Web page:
The Irish already had a system for creating hereditary surnames
established when the followers of Strongbow
settled in eastern Ireland
. Although there was relatively little friction between the two systems because they operated according to very similar principles, the Strongbownians frequently used local
surnames. In Ireland
, local surnames were almost unheard of, but in England
they were probably the most common form of hereditary surname. Local
surnames, such as Plunkidd, were taken from the name of a place or a geographical feature where the person lived, held land, or was born. The surname Plunkidd is derived from living in the settlement of Plouquenet in Ille-et-Vilaine in France. The surname Plunkidd belongs to the large category of Anglo-Norman habitation names, which are derived from pre-existing names for towns, villages, parishes, or farmsteads. Some sources indicated that the surname Plunkidd is a corruption of the Old French word blanchet, which means white. The Gaelic form of the surname Plunkidd is Pluincéid.
Early Origins of the Plunkidd family
The surname Plunkidd was first found in County Louth
(Irish: Lú) the smallest county in Ireland
, located on the East coast, in the Province of Leinster
, where they were granted lands when they accompanied Strongbow
, Earl of Pembroke, in the invasion of Ireland.
Early History of the Plunkidd family
This web page shows only a small excerpt of our Plunkidd research.Another 227 words (16 lines of text) covering the years 1182, 1410, 1463, 1503, 1492, 1555, 1649, 1602, 1680, 1644, 1629, 1681 and 1920 are included under the topic Early Plunkidd History in all our PDF Extended History products and printed products wherever possible.
Plunkidd Spelling Variations
Church officials and medieval scribes often spelled early surnames as they sounded. This practice often resulted in many spelling variations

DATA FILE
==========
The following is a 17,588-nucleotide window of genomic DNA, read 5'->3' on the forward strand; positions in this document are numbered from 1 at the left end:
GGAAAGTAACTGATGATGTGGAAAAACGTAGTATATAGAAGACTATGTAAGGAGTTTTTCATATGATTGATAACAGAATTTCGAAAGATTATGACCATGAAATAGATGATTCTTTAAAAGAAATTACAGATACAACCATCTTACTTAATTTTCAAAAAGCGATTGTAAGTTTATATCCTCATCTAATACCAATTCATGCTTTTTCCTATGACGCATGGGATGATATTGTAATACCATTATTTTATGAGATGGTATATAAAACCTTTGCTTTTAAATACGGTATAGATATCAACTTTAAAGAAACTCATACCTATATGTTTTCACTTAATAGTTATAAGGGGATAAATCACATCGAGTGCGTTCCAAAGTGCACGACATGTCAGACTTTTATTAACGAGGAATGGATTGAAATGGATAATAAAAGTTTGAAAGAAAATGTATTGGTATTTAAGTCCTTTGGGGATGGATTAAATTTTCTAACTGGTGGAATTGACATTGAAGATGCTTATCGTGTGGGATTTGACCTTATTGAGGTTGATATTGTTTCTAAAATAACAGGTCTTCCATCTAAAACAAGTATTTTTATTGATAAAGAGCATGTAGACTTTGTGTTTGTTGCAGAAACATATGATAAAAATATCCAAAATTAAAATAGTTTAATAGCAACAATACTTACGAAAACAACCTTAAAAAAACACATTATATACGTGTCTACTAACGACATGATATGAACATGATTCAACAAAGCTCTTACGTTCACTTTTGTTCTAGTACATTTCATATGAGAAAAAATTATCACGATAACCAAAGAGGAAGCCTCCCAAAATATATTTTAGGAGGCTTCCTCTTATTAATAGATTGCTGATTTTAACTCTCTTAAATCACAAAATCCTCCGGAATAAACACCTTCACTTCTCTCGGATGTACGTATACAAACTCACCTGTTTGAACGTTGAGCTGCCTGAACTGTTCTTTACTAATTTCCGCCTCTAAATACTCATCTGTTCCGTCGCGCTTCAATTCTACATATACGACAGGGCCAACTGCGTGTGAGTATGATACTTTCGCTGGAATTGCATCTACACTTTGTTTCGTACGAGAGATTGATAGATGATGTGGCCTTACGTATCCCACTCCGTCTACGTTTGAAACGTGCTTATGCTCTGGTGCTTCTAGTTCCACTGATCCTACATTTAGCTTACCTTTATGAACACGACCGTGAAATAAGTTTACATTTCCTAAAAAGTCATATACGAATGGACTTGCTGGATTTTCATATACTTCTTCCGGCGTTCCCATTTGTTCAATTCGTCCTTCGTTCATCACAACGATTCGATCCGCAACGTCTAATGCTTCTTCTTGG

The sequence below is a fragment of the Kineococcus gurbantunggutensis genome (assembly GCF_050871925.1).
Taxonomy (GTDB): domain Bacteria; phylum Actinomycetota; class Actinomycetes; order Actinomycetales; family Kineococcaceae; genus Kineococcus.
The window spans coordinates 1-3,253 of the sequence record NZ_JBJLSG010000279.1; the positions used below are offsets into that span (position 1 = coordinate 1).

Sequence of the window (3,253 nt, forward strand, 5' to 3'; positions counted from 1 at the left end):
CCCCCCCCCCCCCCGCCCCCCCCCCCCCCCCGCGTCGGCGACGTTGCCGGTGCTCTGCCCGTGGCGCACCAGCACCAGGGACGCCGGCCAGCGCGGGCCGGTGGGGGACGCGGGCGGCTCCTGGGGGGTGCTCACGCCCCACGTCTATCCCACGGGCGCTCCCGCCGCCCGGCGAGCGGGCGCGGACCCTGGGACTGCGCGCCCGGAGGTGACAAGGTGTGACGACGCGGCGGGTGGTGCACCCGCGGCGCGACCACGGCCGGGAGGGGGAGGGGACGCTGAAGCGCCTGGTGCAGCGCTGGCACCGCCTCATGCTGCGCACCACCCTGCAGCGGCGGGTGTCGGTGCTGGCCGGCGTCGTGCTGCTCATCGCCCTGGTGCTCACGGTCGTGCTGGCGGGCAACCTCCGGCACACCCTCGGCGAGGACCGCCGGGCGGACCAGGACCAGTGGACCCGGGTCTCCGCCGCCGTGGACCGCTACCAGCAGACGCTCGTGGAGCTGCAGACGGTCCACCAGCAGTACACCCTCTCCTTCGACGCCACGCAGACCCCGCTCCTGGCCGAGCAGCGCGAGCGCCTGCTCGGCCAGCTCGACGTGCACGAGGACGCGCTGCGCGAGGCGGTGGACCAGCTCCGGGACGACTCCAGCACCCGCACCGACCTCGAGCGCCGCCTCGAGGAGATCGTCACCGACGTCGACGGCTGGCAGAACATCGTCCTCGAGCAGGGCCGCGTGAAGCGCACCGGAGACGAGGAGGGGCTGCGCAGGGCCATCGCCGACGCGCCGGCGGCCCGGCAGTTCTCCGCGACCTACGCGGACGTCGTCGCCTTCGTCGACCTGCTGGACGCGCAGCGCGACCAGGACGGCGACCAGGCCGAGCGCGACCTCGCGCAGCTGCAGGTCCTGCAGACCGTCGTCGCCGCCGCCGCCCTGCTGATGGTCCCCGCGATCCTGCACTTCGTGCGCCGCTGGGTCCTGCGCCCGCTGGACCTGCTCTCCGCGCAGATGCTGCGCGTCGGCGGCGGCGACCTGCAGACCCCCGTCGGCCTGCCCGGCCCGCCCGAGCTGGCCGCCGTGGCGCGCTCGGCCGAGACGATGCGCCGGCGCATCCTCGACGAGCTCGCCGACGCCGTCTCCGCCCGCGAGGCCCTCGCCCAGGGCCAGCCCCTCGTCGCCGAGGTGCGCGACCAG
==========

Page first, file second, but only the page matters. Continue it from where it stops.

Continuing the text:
of even a single name. Early versions of the name Plunkidd included: Plunkett, Plunket, Plunkitt, Plunkit, Plunked, Plunkedd, Plunkidd and many more.
Early Notables of the Plunkidd family (pre 1700)
Notable amongst the family up to this time was Sir Christopher Plunkett, 1st Baron
of Dunsany (1410-1463); Alexander Plunket (died 1503), appointed Lord Chancellor of Ireland
by King Henry VII of England
in 1492; Oliver Plunkett, 1st Baron
Louth (d. c. 1555), an Irish peer; Christopher Plunkett, 2nd Earl of Fingall... Another 74 words (5 lines of text) are included under the topic Early Plunkidd Notables in all our PDF Extended History products and printed products wherever possible.
Migration of the Plunkidd family to the New World and Oceana
went through one of the most devastating periods in its history with the arrival of the Great Potato Famine
of the 1840s. Many also lost their lives from typhus, fever and dysentery. And poverty was the general rule as tenant
farmers were often evicted because they could not pay the high rents. Emigration to North America gave hundreds of families a chance at a life where work, freedom, and land ownership were all possible. For those who made the long journey, it meant hope and survival. The Irish emigration to British North America and the United States opened up the gates of industry, commerce, education and the arts. Early immigration and passenger lists have shown many Irish people bearing the name Plunkidd: James Plunkett, who came to Virginia in 1655; Oliver Plunket, who settled in Wilmington N.C. in 1804; James, Bernard, John, Patrick, Phillip, Thomas Plunket, who all arrived in Philadelphia between 1840 and 1860.
The Plunkidd Motto
The motto was originally a war cry or slogan. Mottoes first began to be shown with arms in the 14th and 15th centuries, but were not in general use until the 17th century. Thus the oldest coats of arms generally do not include a motto. Mottoes seldom form part of the grant of arms: Under most heraldic authorities, a motto is an optional component of the coat of arms, and can be added to or changed at will; many families have chosen not to display a motto.
Motto: Festina lente
Motto Translation: Be quick without impetuosity.